Russell on the elusive knowledge of the Self

In ‘The Problems of Philosophy’ (1912), Bertrand Russell pays tribute to the French philosopher, René Descartes, for performing ‘ great service to philosophy’ by introducing a rational method of doubt in the search for truthful knowledge. He doesn’t identify any apparent difficulty in the Cartesian assumption that everything outside my own thoughts, feelings snd sensations, could be a mere fantasy. However, he brings his own realist interpretation to bear on the argument, when he comments that, despite the logical possibility ...

Descartes’ wax experiment and the project of pure enquiry

Descartes’ rejection of scholastic philosophy is the first step in his systematic questioning and radical re-examining of the foundations of knowledge. The medieval interpretation of the physical world entailed an absolute and unquestionable belief in ‘substantive forms’ or inherent essences, manifesting themselves in phenomena such as fire, regarded as ‘consubstantial’, that is, being intrinsically associated, with the presence of fire. In his ‘Meditations’, Descartes sets out to question the origins of our beliefs in order to make us reevaluate them in ...

Scientific Morality?

Can Science provide a better basis for morality than other forms of human knowledge such as religion, psychology or philosophy? A look at the history of moral philosophy shows that by and large every significant contribution to ethics has come primarily from philosophers or theologians. It is not until the late twentieth/early twenty first century that some scientists have proposed that science can be a better basis for ethics, in other words that the answer to the question “how can ...

PRE IB: What to expect from the IB Philosophy course

This blog was written Jean-Marc Pascal, an experienced IB Philosophy teacher. To read more Philosophy blog for students and teachers, click here. The IB Philosophy course is the most eclectic introduction to a subject wrongly considered as reserved to the most academically inclined students. On the first lesson of the new school year, I usually ask my group of Philosophy students their reason for their choice of this particular subject. On one occasion, a student candidly replied that he didn’t really ...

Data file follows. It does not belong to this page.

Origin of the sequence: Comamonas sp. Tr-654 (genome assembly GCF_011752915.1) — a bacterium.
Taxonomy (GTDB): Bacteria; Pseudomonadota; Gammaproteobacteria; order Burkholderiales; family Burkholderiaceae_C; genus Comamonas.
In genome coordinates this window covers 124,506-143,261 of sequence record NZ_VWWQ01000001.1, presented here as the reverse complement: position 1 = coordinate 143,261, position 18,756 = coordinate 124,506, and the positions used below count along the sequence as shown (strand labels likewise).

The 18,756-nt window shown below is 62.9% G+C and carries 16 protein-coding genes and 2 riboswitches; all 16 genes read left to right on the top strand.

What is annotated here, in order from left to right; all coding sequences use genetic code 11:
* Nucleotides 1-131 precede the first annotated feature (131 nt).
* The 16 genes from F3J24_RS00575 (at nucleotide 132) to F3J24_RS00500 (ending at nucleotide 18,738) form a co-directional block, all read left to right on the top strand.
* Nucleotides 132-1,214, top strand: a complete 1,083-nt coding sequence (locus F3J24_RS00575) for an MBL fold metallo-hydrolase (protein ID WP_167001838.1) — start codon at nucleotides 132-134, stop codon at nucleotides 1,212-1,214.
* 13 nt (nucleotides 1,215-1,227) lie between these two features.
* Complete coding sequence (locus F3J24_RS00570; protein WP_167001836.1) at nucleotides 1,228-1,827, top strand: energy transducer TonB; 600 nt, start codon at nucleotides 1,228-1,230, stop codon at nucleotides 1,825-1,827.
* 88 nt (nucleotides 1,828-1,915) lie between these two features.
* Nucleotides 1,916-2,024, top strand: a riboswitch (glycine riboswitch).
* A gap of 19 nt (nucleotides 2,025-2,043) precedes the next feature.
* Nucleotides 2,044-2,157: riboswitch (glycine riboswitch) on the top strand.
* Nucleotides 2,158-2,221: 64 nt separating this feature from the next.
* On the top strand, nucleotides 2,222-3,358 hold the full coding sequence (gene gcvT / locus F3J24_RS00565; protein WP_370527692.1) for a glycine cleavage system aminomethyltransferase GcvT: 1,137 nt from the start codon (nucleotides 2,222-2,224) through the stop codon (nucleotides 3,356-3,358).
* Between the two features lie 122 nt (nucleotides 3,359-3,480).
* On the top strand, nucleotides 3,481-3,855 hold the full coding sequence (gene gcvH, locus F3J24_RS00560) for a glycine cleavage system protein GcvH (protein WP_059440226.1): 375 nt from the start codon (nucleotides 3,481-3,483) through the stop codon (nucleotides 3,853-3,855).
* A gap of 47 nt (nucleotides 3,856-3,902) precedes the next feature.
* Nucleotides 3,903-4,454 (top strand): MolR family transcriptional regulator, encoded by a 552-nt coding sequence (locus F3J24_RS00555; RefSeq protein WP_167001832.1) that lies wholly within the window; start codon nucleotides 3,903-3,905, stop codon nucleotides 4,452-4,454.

PRE IB: How Philosophy can boost your IB academic performance

This blog was written Jean-Marc Pascal, an experienced IB Philosophy teacher. To read more Philosophy blog for students and teachers, click here. OK. You don’t really know what Philosophy is about and you are not remotely interested in starting a new academic subject from scratch. But, hold on a minute and consider the following: would you be prepared to say that you never thought about the difference between reality and fantasy or what you are doing on this planet? Obviously not, ...

Plato and the art of political weaving

Plato’s political views are usually associated with ‘The Republic’ and its detailed analysis of the perfect political and social community. The possibly apocryphal dialogue on ‘The Laws’ sheds further light on the necessity to establish just laws in order to channel the virtuous inclinations of human nature and curb its dangerous excesses. A third, late dialogue is ‘Politikos’ dedicated to the expert on political matters as distinguished from the sophist who resorts to specious arguments to win his case or ...

Kantian Evil or the misuse of human freedom

For Kant, there is no absolute evil, but a ‘radical’ evil which is literally at the root of human freedom as there is a natural, human inclination to act according to our desires and passions and to choose the easier path instead of the path of duty. To posit the omnipresence of Evil in the world would, for Kant, imply a malignant deity, thwarting any human effort to achieve any level of moral rectitude or virtue. Evil, therefore, is not ...

How to approach the Philosophy examination

The Self in its Different Dimensions Spiritual Dimension: ‘the Self as Transcendent Entity’ Judeo-Christianity, Islam, Buddhism, Hinduism, Zen, Taoism The Inner Self: ‘Who am I?’ Psychological foundations:                                                      Philosophical foundations: The Unconscious (Freud)                                                       ...

Plato’s political use of the ‘noble lie’

What would Plato have made of our ‘post-truth’ era where ‘alternative facts’ are likely to receive equal attention and are sometimes given more credence than analytic arguments, standing to reason? Well, Plato also had his own political agenda when writing The Republic and devising the most perfect society or what purports to be the most just society. The educational programme laid out by the alleged ‘founders’ of this utopian state, does not cater for the producers of material commodities. However, ...

Plato’s rejection of Athenian politics

In his alleged Seventh Letter, Plato recounts his three visits to Sicily at the court of Dionysius, the tyrannical ruler of Syracuse and his vain efforts to change his political views. However, before embarking on his first sea-journey, Plato casts his mind back to the period of the Thirty Tyrants and notes that: ‘When I considered all this, the more closely I studied the politicians and the laws and customs of the day, and the older I grew, the more difficult ...